THE IDEA began two years ago, but the fascination began two decades before that.

“Every kid has somebody they look up to — their heroes,” says Perla Campos, the global marketing lead for Google Doodles. “Mine were my mom and Selena.”

“Selena,” of course, was Selena Quintanilla, the Grammy-winning icon and beloved “Queen of Tejano Music” who broke barriers while building a legendary pop-culture legacy. On Tuesday, Selena is celebrated with a stirring musical animation Doodle on Google’s home page — on the 28th anniversary of her self-titled studio album debut, and during National Hispanic Heritage Month.


(Google 2017)

Campos was raised in the small Texas town of Granbury, which was predominantly white, she says. “I grew up knowing from a very early age that I was different from the people around me,” she tells The Washington Post’s Comic Riffs.

“But I distinctly remember watching her on TV,” Campos says of seeing Selena in the ’90s. “It was somebody who looked like me. It was somebody who I could relate to. And I saw [her] achieving goals and doing amazing things and being powerful and embracing the Latina in [herself].”

Campos, who grew up performing at fairs and school and church functions, says that her love of music and her sense of perseverance were sparked by following Selena’s career closely, even after the entertainer’s young career was cut short in 1995.

Selena’s star did not fade in death, with her posthumous music topping the charts — not long after she had won a Grammy for best Mexican American album, for “Live.”


(Google 2017)

Fast forward to two years ago, and Campos was working for Google in Madrid. That was when she first pitched the idea for a Selena Google Doodle, she says — a dream that only gained momentum after she moved back to the United States.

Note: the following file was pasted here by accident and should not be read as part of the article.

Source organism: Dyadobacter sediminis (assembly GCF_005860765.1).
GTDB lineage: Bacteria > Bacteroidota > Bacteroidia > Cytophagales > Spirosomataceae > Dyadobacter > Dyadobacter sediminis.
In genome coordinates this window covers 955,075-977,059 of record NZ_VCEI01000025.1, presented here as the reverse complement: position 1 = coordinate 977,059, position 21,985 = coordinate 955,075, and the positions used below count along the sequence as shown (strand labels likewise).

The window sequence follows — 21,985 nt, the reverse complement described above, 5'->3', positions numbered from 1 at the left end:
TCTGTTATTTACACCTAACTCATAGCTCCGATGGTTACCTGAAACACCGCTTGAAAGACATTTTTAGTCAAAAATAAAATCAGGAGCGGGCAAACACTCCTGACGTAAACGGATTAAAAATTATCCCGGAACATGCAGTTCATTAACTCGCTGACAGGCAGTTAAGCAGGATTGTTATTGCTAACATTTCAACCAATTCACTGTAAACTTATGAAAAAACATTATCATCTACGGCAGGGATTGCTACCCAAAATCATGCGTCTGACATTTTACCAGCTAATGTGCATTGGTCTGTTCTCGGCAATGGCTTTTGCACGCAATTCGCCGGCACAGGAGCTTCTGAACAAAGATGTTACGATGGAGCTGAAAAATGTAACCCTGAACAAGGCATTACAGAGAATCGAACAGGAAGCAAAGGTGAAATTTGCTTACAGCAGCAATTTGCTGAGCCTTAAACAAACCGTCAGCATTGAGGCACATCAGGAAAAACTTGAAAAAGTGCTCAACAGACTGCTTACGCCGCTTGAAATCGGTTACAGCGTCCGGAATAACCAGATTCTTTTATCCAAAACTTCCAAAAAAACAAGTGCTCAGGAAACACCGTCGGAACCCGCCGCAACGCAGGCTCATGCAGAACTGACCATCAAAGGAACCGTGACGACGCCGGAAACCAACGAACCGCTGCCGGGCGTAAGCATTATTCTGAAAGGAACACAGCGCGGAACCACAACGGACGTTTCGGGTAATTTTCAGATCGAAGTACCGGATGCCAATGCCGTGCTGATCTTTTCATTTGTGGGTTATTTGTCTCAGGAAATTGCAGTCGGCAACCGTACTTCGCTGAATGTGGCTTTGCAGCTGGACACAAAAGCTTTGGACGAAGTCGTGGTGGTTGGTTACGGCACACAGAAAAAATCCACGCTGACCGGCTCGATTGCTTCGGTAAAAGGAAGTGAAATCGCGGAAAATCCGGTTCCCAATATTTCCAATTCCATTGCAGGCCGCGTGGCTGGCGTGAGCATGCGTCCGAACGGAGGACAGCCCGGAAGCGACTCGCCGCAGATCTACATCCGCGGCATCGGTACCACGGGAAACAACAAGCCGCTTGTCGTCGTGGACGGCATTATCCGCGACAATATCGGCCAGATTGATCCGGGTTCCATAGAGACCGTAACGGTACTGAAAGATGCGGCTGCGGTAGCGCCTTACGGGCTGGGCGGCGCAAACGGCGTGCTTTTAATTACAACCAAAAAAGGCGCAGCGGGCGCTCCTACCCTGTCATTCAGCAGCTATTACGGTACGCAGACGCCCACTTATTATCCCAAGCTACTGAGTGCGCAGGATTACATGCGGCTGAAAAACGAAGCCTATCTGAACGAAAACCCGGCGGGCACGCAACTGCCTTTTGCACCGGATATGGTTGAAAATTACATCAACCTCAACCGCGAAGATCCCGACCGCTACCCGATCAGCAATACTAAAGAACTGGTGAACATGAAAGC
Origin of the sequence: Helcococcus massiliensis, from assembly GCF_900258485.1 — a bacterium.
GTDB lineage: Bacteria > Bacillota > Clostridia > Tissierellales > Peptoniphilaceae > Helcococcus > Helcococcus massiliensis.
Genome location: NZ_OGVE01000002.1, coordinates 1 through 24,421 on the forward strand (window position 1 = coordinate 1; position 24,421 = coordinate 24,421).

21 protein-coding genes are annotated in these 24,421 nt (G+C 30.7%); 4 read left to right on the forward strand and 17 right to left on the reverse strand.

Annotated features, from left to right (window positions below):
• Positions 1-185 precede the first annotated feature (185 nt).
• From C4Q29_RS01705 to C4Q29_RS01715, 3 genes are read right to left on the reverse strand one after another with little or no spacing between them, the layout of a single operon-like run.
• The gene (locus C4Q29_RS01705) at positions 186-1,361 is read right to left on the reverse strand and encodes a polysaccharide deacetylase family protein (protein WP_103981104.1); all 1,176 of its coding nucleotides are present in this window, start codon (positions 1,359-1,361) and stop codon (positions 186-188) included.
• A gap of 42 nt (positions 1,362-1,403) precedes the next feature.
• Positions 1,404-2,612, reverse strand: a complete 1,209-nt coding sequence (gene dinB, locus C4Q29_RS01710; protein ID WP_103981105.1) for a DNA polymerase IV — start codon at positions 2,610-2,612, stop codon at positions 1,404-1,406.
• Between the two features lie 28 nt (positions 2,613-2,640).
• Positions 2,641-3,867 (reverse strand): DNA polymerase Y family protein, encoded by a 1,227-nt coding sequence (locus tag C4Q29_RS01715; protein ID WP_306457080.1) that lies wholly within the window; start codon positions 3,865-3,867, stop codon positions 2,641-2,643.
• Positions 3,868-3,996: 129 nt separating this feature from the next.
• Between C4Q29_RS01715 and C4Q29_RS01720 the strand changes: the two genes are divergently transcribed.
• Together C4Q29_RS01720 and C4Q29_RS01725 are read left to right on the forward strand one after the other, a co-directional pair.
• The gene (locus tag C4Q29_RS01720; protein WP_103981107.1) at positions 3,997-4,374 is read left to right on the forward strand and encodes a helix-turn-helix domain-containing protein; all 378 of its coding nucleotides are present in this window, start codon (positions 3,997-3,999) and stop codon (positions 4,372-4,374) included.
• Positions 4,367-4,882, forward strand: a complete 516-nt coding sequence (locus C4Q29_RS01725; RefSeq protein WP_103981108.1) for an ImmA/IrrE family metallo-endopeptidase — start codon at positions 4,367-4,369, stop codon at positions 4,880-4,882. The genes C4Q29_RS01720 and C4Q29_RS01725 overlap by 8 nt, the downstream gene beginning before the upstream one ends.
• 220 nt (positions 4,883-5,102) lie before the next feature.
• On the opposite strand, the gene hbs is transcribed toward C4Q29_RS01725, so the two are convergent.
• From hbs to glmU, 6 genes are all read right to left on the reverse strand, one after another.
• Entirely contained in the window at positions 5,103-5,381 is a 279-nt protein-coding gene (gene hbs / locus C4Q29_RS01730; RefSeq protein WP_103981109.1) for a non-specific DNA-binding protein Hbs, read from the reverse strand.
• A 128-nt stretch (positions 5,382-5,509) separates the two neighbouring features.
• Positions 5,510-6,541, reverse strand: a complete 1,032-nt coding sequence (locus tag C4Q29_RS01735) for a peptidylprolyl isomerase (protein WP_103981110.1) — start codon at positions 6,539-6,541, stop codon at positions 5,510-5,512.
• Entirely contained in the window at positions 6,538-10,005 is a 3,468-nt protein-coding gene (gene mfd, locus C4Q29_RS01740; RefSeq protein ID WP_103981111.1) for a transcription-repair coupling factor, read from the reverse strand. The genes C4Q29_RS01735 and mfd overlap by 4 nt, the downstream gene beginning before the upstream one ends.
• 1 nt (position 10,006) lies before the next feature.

The Google Doodle team, led by Ryan Germick, worked on a tribute. But Campos persuaded the team to delay the Doodle so she could help them build it out more fully. “I will never know more about any Doodle topic than this right here,” Campos tells The Post.

She worked with such in-house talents as Doodle artist Kevin Laughlin and engineer Jacob Howcroft, as well as with Selena’s own family, including elder sister Suzette Quintanilla, the percussionist in their family band as a child.

Today, as that dream is realized, Campos says it is deeply meaningful on a personal level, but more so because Selena continues to inspire countless fans.

What might Selena herself think of the Doodle?

“She would’ve been overjoyed and proud to know this was happening in her honor,” Suzette Quintanilla tells The Post. “She always would get all giddy when cool things would happen for her.”

And Germick, the Google Doodle leader, praises Campos for helping to make the moving tribute be realized — even as a new Selena collection is added to Google’s online Arts and Culture Exhibit.

“When the passion of our team comes through in our work, wonderful things happen,” Germick says. “It was a joy to see Perla’s vision come to life in this animated doodle.

“Plus, if you’re going to hear a song on repeat in the office for a few months, ‘Bidi Bidi Bom Bom’ is a good way to go.”

Read more:

Google Doodle salutes Selena, the ‘Queen of Tejano,’ with stunning musical animation

Amalia Hernandez, the revolutionary Mexican dance pioneer, gets a Google Doodle salute

Gloria E. Anzaldua: Google Doodle salutes ‘Borderlands’ author who defied divisive bias

Diego Rivera: Google Doodle celebrates the Mexican muralist whose career was larger than life


From the new Selena collection for Google’s Arts and Culture Exhibit. (GOOGLE 2017)